When prevention fails[md]wound infection

If a patient's wound discharges pus, the aseptic routines described earlier in this chapter have broken down. Although this is not the only cause of a wound infection, it is the most unnecessary one.

Keep a record of your wound infections. They are most likely to occur if: (1) You are operating for some infective condition, such as an acute appendix. (2) The operation is long and difficult. (3) You leave dead tissues, foreign bodies, dirt, or clot, or an excessive number of sutures in the wound. (4) You create dead tissue by operating clumsily. (5) You close a wound by immediate primary closure, when delayed primary closure would been have been wiser (54.4).

If more than about 5% of your clean cases become infected, something has gone wrong. Prophylactic antibiotics are not the answer! The chances are that the aseptic disciplines in Section 2.2 are not being followed, or you are making the errors 3, 4, and 5 above.

SURGICAL SEPSIS. Here are some of the errors that can be made and the lessons to be learnt from them, mostly from the pre- antibiotic days.

(1) A theatre had extractor fans installed, but the only inlets for fresh air were under the doors, so that dust from the corridor was drawn into the theatre continually. Only when three patients had died of tetanus was the flow of the fans reversed. LESSON Keep dust out of the theatre.

(2) In the days before antibiotics a London teaching hospital had two minor theatres in which many septic operations were done. On two mornings a week the same equipment was used for a list of circumcisions. One circumcised child acquired erysipelas which spread from his umbilicus to his toes and killed him. LESSON Where possible don't do clean cases in a theatre which normally does septic ones.

(3) An eminent professor resected a carcinoma of the pelvic colon and did an end-to-end anastomosis, without doing a preliminary colostomy. The patient's gut obstructed, and when his abdomen was explored there was a huge abscess round a leaking anastomosis. Peritonitis killed him. LESSON If there are surgical procedures which will minimise the risk of infection, use them.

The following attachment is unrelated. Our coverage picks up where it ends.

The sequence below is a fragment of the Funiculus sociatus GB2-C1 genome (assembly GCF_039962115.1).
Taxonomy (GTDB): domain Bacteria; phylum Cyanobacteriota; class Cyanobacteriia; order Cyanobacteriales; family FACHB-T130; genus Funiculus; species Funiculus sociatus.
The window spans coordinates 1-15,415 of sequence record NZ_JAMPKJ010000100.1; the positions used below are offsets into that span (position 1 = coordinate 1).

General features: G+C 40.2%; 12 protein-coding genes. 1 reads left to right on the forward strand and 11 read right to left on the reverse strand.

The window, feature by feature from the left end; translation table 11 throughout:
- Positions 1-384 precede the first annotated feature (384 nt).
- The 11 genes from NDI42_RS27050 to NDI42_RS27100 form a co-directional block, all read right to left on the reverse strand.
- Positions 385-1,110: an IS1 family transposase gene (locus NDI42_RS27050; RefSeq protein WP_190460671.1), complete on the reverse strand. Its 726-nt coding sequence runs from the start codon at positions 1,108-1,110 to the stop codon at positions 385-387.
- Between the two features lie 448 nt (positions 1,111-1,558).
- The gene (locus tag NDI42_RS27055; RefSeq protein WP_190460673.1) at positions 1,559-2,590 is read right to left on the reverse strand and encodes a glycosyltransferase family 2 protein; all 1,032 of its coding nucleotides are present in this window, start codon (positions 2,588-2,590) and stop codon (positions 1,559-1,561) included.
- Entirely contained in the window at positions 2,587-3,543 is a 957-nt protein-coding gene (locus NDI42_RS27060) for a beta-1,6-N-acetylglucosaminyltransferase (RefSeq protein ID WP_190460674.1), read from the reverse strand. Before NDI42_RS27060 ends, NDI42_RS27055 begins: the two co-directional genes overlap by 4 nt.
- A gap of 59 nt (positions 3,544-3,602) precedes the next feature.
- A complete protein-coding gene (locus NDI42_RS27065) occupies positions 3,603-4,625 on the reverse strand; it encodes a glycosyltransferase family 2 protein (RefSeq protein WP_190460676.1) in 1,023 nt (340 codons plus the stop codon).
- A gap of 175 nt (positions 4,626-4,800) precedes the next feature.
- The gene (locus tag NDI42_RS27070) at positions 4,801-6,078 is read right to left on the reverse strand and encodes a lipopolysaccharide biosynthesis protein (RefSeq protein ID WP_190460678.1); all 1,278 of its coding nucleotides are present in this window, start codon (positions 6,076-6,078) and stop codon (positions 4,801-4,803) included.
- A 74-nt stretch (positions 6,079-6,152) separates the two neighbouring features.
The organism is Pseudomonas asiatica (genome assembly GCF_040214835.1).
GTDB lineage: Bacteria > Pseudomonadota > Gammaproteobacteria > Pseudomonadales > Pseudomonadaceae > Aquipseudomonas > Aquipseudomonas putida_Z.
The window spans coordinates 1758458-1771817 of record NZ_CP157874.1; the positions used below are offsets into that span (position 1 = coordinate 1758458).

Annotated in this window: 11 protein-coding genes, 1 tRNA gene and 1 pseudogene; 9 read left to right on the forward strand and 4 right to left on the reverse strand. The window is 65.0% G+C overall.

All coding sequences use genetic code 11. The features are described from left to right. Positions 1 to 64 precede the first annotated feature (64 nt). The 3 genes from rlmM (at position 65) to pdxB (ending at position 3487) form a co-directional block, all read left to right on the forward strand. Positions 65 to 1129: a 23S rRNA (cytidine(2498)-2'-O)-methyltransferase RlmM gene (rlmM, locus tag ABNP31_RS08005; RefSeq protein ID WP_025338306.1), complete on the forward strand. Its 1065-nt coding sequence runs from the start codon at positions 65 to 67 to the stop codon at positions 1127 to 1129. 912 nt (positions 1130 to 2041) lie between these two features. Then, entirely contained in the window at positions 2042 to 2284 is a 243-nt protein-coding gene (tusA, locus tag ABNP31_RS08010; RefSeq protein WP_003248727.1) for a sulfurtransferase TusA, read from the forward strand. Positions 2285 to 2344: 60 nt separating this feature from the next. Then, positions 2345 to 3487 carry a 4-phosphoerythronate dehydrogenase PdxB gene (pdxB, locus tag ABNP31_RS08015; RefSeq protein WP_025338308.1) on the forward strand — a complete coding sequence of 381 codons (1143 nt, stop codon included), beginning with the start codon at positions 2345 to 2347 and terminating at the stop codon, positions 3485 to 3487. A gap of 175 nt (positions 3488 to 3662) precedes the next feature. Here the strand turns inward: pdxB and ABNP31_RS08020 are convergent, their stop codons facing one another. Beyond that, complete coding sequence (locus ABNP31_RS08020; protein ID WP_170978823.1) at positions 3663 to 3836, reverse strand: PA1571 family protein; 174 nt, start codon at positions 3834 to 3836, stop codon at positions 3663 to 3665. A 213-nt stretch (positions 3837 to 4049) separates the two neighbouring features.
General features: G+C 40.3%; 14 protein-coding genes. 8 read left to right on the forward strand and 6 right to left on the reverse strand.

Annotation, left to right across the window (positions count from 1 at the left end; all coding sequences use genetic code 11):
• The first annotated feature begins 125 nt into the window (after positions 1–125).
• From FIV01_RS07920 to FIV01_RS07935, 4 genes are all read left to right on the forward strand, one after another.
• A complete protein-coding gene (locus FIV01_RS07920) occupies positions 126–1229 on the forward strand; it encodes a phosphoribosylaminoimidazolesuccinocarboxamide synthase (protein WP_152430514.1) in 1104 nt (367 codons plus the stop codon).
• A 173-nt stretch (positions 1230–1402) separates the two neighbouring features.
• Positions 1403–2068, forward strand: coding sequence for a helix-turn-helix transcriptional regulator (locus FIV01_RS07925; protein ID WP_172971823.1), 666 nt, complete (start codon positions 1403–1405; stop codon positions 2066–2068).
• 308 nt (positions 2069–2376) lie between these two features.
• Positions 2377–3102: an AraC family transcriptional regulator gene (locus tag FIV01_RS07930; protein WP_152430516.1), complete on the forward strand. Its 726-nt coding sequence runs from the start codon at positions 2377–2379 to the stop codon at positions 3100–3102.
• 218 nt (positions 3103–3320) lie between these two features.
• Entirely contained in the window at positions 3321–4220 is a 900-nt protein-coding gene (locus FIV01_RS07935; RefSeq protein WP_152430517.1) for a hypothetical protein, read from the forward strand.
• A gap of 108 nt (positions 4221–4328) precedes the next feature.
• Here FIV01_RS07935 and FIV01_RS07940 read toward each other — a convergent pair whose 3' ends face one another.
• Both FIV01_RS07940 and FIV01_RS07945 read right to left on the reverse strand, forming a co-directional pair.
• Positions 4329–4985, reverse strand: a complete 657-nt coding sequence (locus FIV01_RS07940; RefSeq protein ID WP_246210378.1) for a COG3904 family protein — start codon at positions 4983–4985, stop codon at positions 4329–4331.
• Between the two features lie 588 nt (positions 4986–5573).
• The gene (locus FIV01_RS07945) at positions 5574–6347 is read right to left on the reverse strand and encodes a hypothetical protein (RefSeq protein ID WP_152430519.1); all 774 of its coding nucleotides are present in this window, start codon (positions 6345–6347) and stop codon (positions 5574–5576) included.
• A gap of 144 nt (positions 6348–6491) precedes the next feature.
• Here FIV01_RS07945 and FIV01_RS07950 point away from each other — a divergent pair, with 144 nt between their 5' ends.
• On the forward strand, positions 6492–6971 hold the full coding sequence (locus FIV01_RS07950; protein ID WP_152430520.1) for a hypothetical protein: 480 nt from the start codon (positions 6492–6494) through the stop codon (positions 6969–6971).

(4) Hamilton Bailey, subsequently a distinguished surgeon, but then a registrar, was deputizing for his chief. Having done a ''cold list' which began at 1.30 p.m. he insisted on continuing with a non-stop flood of emergencies which continued rolling in all the evening. At 3 a.m. the following morning, ''dead on his feet', he pricked himself when operating on a patient with streptococcal peritonitis. Bailey insisted that his finger be amputated, and survived. The patient died. LESSON Accidents, including those which increase the risk of sepsis, are particularly likely if you are overtired. Amputation for this reason should never be necessary, now that antibiotics are available. Stirling HL, ''The aetiology, prevention, and treatment of surgical sepsis', Tropical Doctor 1979;2:131[nd]134.

WOUND INFECTIONS For the care of particular wounds, see the appropriate sections, for example, laparotomy wounds (9.12), rectal wounds (66.12), joint wounds (69.8).

THE PREVENTION [s7]OF WOUND INFECTIONS AUTOCLAVING. (1) Check that your autoclave does reach 1 kg/cm['2] (2.4), that the air is being discharged, and that the holding time is being maintained. (2) Check that the drums are not being overpacked, that they are labelled after autoclaving, and that the label includes the date.

THEATRE DISCIPLINE. Check that you and ALL your staff are following all the aseptic disciplines in Section 2.3 carefully. If you set the example, your staff will follow them.

Check that: (1) the theatre table and especially the macintosh cover on its mattress, are being properly cleaned, (2) there is no infected member of staff.

SURGICAL TECHNIQUE. Examine yourself. Are you committing errors 3, 4, or 5 above?

THE TREATMENT [s7]OF WOUND INFECTIONS Sedate the patient with morphine (or pethidine) and diazepam. In infected sutured wounds the pus usually tracks the whole length of the subcutaneous tissues. So remove all sutures and convert the wound into a gutter. Either alllow it to granulate or close it by secondary suture. If possible, send a swab for culture.

Establish free drainage, especially in the depths of the wound, keep it open so that it can heal from the bottom, and let it drain into dressings.

If a wound fails to heal, think of HIV (Chapter 28a).

Fig. 2-11 CONSIDER THE TRAFFIC. Wounds are less likely to become infected, if the theatre is not used as a storeroom, and if there is the minimum of traffic in and out of it. So remove the teacups and cartons, the umbrella, and that coat! Drawn by Nette de Glanville, and reproduced with the permission of the editor of the Transactions of the East African Association of Surgeons. ;$ 3 The control of bleeding